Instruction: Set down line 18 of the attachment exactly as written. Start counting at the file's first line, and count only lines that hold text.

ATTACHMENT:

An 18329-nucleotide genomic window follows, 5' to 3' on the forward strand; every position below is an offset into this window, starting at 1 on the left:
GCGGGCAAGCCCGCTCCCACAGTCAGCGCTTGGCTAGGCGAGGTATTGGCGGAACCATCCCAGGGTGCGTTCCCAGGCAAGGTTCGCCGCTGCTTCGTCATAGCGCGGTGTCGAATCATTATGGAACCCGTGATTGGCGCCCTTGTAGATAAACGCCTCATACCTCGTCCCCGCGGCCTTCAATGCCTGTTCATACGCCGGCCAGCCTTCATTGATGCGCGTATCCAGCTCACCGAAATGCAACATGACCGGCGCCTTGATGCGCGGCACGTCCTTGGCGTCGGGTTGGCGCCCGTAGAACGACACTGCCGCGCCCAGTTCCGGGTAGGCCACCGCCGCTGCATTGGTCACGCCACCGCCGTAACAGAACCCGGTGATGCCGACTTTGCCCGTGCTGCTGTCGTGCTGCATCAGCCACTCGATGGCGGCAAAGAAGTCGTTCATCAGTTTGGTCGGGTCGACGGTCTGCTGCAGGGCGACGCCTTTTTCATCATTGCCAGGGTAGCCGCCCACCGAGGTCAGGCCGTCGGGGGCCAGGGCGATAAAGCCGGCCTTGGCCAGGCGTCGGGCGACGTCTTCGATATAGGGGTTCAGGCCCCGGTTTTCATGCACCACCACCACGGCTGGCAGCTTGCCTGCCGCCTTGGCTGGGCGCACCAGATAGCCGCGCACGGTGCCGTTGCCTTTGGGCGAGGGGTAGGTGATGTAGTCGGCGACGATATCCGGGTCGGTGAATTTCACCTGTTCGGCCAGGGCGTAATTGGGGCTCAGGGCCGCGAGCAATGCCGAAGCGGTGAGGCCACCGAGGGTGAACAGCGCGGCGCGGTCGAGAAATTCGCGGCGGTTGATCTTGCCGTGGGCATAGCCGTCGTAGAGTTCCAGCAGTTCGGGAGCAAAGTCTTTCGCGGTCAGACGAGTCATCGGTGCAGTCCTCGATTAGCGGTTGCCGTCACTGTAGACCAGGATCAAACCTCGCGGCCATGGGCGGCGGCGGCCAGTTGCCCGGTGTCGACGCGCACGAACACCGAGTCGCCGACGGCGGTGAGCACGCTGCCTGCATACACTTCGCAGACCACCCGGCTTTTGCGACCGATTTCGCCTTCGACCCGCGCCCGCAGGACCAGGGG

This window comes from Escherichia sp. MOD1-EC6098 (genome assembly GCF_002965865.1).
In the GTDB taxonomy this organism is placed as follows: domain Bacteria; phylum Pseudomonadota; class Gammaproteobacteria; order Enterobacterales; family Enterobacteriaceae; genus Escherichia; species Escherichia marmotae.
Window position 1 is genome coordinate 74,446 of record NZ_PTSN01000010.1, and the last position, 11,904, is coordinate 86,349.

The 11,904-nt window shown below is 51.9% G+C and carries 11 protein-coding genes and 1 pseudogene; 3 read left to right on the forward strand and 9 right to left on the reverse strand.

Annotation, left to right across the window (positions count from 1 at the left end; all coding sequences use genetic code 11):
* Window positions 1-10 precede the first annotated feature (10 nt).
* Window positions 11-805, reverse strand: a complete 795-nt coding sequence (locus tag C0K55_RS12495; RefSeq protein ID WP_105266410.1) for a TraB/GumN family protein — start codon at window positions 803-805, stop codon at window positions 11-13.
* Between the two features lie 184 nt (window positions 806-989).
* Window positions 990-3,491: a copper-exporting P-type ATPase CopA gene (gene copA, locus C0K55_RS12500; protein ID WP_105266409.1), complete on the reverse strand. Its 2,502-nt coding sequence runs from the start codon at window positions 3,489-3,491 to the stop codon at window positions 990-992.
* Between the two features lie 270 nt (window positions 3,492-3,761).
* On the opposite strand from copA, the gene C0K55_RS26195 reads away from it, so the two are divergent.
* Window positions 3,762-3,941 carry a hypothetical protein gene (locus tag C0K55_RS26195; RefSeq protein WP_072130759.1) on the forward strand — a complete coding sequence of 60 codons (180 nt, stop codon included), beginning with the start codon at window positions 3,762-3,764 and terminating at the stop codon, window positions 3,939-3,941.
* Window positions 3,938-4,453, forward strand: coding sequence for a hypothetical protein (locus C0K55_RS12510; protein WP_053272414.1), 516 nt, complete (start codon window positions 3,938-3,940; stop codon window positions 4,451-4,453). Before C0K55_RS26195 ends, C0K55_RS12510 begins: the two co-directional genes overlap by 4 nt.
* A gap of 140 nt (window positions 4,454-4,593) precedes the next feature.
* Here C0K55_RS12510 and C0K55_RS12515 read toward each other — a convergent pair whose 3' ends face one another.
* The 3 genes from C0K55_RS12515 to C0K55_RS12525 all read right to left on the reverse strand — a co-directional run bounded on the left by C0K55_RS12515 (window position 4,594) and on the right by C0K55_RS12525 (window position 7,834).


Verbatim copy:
* The 3 genes from C0K55_RS12515 to C0K55_RS12525 all read right to left on the reverse strand — a co-directional run bounded on the left by C0K55_RS12515 (window position 4,594) and on the right by C0K55_RS12525 (window position 7,834).